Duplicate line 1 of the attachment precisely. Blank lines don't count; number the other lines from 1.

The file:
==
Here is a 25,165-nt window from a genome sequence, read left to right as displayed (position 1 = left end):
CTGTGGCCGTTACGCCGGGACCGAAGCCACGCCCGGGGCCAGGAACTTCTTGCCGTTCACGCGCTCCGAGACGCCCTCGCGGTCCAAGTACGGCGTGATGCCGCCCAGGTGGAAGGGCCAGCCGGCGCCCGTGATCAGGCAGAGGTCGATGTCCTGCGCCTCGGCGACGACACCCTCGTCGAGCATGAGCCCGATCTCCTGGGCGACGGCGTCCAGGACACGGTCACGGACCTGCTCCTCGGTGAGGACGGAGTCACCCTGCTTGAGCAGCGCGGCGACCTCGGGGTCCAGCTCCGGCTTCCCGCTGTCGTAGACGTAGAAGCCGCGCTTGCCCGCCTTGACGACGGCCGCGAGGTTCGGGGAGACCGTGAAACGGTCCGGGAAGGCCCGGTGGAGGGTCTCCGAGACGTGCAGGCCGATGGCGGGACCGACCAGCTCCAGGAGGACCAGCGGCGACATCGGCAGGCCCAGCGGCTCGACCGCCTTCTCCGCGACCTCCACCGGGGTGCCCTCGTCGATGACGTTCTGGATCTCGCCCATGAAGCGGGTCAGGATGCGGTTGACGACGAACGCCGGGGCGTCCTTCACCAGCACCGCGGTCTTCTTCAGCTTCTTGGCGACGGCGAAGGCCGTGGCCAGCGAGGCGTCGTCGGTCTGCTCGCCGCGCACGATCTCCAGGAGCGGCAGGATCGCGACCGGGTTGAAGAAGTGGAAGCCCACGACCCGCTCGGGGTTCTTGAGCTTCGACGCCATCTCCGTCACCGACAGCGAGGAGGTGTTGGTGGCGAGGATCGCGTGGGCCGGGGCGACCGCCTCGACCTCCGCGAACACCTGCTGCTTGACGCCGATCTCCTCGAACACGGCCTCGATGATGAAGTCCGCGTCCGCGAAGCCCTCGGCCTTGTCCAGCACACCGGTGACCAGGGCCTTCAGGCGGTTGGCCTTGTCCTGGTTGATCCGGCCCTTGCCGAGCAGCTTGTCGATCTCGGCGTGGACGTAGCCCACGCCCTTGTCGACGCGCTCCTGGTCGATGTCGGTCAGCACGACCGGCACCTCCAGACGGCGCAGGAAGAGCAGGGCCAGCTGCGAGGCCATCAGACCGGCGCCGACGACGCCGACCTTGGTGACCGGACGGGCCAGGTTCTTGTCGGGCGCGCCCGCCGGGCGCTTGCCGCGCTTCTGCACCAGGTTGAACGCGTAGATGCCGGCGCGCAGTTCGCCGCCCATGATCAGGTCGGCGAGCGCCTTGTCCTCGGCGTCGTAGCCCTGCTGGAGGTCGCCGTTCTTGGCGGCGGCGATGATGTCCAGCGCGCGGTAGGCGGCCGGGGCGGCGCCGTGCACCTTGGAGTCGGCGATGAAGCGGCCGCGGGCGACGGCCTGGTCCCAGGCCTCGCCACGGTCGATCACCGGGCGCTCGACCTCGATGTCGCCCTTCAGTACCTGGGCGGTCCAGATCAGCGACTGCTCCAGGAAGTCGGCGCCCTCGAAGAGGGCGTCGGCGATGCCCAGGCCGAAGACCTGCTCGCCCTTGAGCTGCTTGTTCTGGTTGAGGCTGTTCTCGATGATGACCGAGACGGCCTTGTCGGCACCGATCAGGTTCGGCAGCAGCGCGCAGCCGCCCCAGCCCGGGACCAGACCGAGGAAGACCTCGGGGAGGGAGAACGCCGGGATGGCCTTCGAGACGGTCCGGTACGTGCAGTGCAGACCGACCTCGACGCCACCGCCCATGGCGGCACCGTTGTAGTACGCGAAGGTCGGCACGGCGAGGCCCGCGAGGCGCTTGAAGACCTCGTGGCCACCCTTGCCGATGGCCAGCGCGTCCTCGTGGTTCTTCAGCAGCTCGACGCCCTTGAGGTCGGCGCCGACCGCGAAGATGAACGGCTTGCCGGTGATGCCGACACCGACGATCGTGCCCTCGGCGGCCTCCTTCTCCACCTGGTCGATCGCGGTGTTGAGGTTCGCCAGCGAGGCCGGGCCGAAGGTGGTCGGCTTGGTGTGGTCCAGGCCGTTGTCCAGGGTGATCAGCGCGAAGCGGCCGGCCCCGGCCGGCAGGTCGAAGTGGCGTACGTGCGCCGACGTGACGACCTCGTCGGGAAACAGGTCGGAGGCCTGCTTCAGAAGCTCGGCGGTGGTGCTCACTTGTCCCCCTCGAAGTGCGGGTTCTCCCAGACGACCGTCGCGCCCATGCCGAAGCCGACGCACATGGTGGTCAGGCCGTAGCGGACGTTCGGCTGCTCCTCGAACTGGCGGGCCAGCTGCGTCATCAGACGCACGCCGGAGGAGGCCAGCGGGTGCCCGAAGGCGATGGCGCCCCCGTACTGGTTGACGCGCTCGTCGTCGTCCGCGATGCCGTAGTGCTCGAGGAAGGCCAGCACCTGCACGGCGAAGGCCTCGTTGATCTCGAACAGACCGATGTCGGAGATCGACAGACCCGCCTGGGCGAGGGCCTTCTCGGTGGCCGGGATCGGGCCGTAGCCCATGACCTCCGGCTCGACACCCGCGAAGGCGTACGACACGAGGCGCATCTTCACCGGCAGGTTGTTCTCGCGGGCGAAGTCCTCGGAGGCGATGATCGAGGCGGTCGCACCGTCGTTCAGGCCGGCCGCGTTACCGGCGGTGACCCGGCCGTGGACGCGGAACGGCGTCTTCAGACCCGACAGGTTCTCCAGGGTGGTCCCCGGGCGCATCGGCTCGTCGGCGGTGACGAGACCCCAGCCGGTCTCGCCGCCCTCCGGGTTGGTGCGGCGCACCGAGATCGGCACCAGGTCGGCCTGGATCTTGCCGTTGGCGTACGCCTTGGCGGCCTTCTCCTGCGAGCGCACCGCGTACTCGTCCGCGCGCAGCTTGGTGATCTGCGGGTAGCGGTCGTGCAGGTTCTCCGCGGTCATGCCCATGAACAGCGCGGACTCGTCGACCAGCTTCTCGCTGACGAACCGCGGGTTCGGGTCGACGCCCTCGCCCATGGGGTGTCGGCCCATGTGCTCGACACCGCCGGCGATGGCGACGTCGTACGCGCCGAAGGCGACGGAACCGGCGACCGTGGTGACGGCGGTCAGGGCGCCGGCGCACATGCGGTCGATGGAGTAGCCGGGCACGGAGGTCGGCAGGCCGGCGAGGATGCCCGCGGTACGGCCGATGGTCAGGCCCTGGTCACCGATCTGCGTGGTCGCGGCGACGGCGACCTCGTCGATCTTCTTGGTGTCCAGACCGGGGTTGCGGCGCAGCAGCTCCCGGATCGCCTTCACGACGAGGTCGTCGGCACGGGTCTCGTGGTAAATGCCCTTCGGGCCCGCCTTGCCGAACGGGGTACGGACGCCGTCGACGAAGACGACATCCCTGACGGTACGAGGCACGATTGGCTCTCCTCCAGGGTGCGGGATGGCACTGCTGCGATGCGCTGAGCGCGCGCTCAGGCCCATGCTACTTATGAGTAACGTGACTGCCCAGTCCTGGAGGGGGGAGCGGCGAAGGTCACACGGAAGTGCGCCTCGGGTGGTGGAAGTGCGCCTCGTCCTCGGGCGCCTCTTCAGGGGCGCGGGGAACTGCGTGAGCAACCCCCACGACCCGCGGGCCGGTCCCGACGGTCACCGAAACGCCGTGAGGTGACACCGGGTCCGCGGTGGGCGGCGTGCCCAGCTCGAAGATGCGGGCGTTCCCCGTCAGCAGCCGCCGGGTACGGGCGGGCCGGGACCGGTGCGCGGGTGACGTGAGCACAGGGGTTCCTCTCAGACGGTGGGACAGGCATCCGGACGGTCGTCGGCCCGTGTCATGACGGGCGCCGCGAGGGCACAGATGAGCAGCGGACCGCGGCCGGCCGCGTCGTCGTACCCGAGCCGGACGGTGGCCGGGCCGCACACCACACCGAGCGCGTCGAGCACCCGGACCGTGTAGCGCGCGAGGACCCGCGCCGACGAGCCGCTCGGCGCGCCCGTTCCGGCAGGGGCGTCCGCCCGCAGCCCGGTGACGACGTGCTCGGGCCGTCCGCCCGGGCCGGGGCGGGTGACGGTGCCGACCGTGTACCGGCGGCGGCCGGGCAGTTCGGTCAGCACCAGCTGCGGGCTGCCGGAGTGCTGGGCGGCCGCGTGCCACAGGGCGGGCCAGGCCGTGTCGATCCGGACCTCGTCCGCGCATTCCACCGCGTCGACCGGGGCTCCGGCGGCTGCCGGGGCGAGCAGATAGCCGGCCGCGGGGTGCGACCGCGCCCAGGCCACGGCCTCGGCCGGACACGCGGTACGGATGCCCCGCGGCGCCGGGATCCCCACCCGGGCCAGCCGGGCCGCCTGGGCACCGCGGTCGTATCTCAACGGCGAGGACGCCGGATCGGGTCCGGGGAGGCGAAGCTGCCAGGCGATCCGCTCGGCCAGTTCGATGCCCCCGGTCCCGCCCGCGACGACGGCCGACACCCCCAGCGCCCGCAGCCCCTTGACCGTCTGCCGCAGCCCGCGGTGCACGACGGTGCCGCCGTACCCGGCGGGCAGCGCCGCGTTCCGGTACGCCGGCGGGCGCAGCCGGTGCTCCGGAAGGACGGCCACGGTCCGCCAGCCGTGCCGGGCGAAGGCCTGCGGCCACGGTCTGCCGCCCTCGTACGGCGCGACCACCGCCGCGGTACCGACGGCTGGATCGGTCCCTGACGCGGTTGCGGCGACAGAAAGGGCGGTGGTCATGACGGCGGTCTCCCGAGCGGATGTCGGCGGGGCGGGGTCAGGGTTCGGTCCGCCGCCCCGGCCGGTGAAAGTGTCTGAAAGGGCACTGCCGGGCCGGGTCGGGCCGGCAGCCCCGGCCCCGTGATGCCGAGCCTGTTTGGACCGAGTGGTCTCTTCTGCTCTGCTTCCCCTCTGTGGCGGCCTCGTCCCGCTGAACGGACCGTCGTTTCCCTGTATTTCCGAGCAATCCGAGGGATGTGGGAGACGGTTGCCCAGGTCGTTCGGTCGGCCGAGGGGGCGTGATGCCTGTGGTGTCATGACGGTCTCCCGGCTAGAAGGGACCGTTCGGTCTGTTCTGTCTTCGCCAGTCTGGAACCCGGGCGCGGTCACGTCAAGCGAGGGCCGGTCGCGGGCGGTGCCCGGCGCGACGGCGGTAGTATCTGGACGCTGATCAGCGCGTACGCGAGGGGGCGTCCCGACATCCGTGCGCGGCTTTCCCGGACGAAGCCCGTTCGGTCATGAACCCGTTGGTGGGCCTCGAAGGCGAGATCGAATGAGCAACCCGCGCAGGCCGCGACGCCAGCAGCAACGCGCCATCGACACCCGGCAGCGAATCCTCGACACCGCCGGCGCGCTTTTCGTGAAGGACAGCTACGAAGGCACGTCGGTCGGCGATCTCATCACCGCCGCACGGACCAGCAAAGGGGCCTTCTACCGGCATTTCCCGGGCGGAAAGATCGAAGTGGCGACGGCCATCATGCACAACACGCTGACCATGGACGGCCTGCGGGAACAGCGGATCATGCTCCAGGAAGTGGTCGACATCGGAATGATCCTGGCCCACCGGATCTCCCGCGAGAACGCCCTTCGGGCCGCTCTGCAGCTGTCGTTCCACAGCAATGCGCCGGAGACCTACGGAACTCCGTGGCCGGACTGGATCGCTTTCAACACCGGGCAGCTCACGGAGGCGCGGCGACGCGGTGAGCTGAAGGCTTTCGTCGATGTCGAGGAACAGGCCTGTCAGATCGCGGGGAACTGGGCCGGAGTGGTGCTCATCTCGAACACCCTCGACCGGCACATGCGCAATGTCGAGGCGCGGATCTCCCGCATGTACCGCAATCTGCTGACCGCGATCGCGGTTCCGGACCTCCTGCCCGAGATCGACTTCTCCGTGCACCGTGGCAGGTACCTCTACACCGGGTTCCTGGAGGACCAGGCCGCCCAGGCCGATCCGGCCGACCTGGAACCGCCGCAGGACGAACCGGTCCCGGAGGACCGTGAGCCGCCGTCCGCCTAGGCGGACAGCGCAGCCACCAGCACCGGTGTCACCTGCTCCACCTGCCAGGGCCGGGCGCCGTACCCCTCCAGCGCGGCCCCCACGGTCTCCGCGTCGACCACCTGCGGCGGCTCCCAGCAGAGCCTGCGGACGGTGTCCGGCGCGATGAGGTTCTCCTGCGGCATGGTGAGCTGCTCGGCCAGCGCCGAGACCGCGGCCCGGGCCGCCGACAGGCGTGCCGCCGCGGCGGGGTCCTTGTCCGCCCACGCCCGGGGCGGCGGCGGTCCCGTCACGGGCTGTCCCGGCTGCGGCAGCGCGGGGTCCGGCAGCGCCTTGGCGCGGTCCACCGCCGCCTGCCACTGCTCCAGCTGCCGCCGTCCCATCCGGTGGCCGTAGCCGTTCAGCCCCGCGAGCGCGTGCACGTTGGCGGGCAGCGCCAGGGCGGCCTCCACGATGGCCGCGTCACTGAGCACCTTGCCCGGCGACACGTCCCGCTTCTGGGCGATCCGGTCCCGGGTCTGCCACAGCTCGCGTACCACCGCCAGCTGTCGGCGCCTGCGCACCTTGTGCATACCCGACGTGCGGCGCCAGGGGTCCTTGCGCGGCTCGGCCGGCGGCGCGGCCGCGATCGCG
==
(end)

Here is a 25,165-nt window from a genome sequence, read left to right as displayed (position 1 = left end):